Vlatko Andonovski is the new U.S. women's national team coach, so, naturally, there are a number of questions to answer. There's curiosity over how he'll construct his roster; how he'll take what's already the world's best team and keep it on top; how he'll differ from the Jill Ellis regime and how he'll work with the talent that he inherits and the players he'll look to bring in. And that's just the start.
Andonovski sat down with SI's Grant Wahl on Tuesday, a day after taking the reins from Ellis, a two-time Women's World Cup champion who exited as the program's all-time winningest coach, to discuss much of that. Not every detail can be answered in full less than 24 hours after being named coach, of course, but the Andonovski Picture can start to be painted at the very least, ahead of his first camp and set of friendlies, which are rapidly approaching.
"The main challenge will be to stay ahead of everyone in the industry," Andonovski said. "We have a big target on our back now. It was big after winning the first World Cup [of the current run], it got bigger after winning the second World Cup. We're going to have to continue to get better, we're going to have to continue to evolve and we're going to have to stay ahead of everyone. We just cannot get complacent at any point in time."
Andonovski described his tactical approach as one that is "aggressive on both sides of the ball," saying he wants to "control the opponent on the ball or off the ball. We want to use possession as a tool to break down defenses."
He's not concerned with the scope of the job–and the scrutiny that comes along with it–not is he worried about not having coached internationally before. USWNT general manager Kate Markgraf indicated Monday that he was a deserving and unanimously approved candidate after a thorough vetting process.
"I feel like I will get up to speed quick by using some of [U.S. Soccer's vast] resources," Andonovski said. "The NWSL league, who I believe is one of the best leagues in the world, it's a great platform for coaches like myself to develop, just because they are around some of the best players in the world. ... I've had a chance to coach some of those players, I've had a chance to analyze in-depth some of those players, which will help me in this position.
One of those players is Megan Rapinoe, who played for Andonovski at Reign FC in Seattle and remains part of the present and future of the program despite turning 34 this summer.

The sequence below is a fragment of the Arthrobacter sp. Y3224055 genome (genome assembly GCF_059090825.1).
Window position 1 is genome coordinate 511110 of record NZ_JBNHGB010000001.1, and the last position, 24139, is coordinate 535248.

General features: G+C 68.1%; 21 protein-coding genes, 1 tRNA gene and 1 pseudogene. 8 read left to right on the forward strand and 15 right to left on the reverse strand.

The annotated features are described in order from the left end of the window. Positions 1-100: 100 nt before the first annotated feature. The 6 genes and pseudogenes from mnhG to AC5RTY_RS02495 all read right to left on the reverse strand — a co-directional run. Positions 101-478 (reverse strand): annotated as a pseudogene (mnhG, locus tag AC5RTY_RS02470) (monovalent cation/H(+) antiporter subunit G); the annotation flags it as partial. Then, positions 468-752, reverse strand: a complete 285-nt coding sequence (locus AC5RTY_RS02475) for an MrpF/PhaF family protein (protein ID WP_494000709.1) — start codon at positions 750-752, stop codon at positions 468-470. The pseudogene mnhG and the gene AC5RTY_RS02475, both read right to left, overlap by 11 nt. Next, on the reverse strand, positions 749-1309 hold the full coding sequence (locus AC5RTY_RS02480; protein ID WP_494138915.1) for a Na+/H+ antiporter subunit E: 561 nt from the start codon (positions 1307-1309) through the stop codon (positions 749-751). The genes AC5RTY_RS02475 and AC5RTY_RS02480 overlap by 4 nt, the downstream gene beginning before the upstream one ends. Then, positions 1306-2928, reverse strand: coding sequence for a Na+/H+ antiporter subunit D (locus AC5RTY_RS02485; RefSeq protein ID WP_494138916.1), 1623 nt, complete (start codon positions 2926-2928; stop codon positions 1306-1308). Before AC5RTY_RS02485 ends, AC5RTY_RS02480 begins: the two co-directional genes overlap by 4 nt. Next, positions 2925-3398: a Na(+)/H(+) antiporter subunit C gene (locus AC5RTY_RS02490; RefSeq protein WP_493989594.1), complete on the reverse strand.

I think I've had a great working relationship with Megan," Andonovski said. She's a true pro. Regardless of how old she is or where she is in her career, she wants to get better. She wants to keep improving. She doesn't want to stop."
In terms of team specifics, Andonovski confirmed that he'll be retaining goalkeeper coach Graeme Abel and high performance coach Dawn Scott while making two additions to his staff. Ellis's top assistant, Tony Gustavsson, had already returned to his native Sweden to coach GIF Sundsvall, leaving openings on the staff.
Andonovski must also figure out how to handle Alex Morgan, given that she is pregnant, due in April but still intends to fight for a place on the 18-player Olympic roster. She'll have every chance to do so–but that's not where Andonovski's priorities are with her at the moment.
"I absolutely think it's possible," Andonovski said. "I had a great conversation with Alex. She's very driven and she's very excited. The main point of the conversation was that she has to be healthy and have a healthy pregnancy and she needs to deliver a healthy baby, that should be her main focus right now, and that's what we're excited about. We talked about creating different programs to help her expedite the process, so after the delivery when she comes back, she gets back in her form as soon as possible.
"Ultimately, and this is just not for Alex, but for everyone on the team, whoever deserves, whoever performs will be on the Olympic team–that's [presuming] we qualify in February."